No
SYNOPSIS

In the Dark Ages, England is without a king and will be without one until a great sword, stuck through an anvil and buried deep in a stone, is pulled out. One day Wart, a young boy learning to be the squire of his loutish foster brother Kay, enters the forest in search of an arrow and falls through the roof of the cottage where the wizard Merlin lives with his talking owl, Archimedes. Though Sir Ector, Wart's foster father, seems pessimistic, Merlin sets out to supervise the lad's education. In the process Merlin turns him successively into a fish, a squirrel, and a sparrow. In each guise the boy experiences great difficulties but learns a valuable lesson of life. After saving him in the nick of time from the evil Madam Mim, Merlin bests the witch in a duel of magic. Meanwhile, Kay has been training for a great tournament that will determine who shall be the new king. For the event, Wart journeys to London as Kay's squire, but, having forgotten Kay's sword, he returns to the inn and finds it locked. He finds a sword in a stone in a nearby churchyard and easily pulls it out to give to Kay. No one believes that he has performed the feat, but he repeats the miraculous deed and is immediately proclaimed the rightful heir to the throne and crowned King ... +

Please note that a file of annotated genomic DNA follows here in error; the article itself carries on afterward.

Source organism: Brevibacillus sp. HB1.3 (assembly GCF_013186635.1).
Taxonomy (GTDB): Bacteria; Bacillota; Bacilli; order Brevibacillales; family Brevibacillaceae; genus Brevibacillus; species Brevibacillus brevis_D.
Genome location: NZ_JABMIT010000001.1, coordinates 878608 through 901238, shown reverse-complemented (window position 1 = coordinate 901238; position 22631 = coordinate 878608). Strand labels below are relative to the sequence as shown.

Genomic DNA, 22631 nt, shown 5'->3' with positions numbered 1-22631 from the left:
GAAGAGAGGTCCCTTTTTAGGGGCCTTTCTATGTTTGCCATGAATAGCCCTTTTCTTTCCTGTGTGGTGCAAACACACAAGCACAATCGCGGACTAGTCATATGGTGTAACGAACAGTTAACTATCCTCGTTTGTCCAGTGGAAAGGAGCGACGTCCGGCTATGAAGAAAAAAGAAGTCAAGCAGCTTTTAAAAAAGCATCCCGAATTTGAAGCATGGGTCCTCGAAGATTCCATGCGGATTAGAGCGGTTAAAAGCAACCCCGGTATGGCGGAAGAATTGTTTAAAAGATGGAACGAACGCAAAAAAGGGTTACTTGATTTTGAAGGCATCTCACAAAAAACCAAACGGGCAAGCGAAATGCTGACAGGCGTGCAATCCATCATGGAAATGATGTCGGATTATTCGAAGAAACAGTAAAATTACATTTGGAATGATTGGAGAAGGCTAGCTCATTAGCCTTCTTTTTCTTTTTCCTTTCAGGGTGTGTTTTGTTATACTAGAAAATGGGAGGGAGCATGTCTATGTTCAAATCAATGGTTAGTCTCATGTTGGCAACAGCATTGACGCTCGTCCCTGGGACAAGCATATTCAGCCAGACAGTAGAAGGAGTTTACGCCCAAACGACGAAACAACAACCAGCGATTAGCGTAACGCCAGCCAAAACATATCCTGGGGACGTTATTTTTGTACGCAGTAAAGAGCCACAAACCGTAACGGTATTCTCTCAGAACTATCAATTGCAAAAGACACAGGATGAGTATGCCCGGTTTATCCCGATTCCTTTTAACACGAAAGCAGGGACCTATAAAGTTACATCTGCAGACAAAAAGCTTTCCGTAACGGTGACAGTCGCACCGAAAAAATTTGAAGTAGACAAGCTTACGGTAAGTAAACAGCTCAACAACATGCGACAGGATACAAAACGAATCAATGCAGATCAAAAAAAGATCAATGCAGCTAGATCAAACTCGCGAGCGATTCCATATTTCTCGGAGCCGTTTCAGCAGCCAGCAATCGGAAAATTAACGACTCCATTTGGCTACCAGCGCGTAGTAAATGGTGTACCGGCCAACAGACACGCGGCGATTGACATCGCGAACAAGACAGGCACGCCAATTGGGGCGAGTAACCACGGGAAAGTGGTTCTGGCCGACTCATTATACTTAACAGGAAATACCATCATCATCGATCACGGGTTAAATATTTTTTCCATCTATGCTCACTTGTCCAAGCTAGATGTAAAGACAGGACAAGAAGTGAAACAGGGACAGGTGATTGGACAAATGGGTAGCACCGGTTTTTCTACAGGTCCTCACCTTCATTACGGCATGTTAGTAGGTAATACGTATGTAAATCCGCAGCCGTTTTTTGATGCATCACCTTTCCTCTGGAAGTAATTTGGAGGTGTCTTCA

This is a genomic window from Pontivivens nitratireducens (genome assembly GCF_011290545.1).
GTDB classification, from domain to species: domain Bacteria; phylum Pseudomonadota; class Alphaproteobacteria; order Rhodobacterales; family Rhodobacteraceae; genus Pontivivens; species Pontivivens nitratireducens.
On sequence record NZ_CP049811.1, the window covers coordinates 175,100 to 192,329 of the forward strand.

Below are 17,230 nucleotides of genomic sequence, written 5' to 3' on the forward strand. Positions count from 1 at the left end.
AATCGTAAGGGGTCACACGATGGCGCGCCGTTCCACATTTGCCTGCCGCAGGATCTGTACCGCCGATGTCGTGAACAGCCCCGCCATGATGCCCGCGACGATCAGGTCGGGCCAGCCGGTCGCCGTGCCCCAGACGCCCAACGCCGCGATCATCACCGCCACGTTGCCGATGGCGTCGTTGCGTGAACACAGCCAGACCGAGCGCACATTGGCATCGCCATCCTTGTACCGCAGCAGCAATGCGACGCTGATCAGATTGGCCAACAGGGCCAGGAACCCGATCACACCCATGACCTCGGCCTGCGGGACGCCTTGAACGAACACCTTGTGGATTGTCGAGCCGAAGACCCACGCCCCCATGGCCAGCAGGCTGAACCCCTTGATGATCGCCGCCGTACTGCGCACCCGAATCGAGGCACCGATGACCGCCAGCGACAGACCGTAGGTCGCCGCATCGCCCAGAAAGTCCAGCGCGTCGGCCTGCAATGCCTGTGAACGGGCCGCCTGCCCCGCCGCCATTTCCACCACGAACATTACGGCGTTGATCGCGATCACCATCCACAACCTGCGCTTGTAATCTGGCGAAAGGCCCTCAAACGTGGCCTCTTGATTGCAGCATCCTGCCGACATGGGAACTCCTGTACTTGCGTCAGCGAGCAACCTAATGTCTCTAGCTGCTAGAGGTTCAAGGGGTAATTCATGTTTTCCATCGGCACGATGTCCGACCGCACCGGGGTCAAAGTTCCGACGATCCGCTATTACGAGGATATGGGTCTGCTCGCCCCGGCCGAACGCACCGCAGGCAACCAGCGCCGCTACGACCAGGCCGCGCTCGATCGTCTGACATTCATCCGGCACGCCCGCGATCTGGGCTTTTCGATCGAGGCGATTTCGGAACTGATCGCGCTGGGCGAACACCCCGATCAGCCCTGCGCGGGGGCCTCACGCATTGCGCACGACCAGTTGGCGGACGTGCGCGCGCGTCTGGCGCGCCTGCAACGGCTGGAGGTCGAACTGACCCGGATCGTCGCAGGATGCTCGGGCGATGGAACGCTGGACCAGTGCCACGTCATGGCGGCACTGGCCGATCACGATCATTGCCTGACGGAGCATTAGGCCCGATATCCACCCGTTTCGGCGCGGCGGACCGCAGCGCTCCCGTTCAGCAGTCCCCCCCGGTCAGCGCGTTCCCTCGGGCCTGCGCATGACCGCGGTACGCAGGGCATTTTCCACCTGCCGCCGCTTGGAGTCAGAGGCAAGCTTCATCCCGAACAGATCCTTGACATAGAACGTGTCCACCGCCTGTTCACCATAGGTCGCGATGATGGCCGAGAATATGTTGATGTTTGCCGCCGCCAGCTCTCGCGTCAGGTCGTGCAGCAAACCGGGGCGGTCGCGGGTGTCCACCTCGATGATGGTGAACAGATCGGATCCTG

In the Dark Ages, England is without a king and will be without one until a great sword, stuck through an anvil and buried deep in a stone, is pulled out. One day Wart, a young boy learning to be the squire of his loutish foster brother Kay, enters the forest in search of an arrow and falls through the roof of the cottage where the wizard Merlin lives with his talking owl, Archimedes. Though Sir Ector, Wart's foster father, seems pessimistic, Merlin sets out to supervise the lad's education. In the process Merlin turns him successively into a fish, a squirrel, and a sparrow. In each guise the boy experiences great difficulties but learns a valuable lesson of life. After saving him in the nick of time from the evil Madam Mim, Merlin bests the witch in a duel of magic. Meanwhile, Kay has been training for a great tournament that will determine who shall be the new king. For the event, Wart journeys to London as Kay's squire, but, having forgotten Kay's sword, he returns to the inn and finds it locked. He finds a sword in a stone in a nearby churchyard and easily pulls it out to give to Kay. No one believes that he has performed the feat, but he repeats the miraculous deed and is immediately proclaimed the rightful heir to the throne and crowned King Arthur. +

Legend
Viewed by AFI
Partially Viewed
Offscreen Credit
Name Occurs Before Title
AFI Life Achievement Award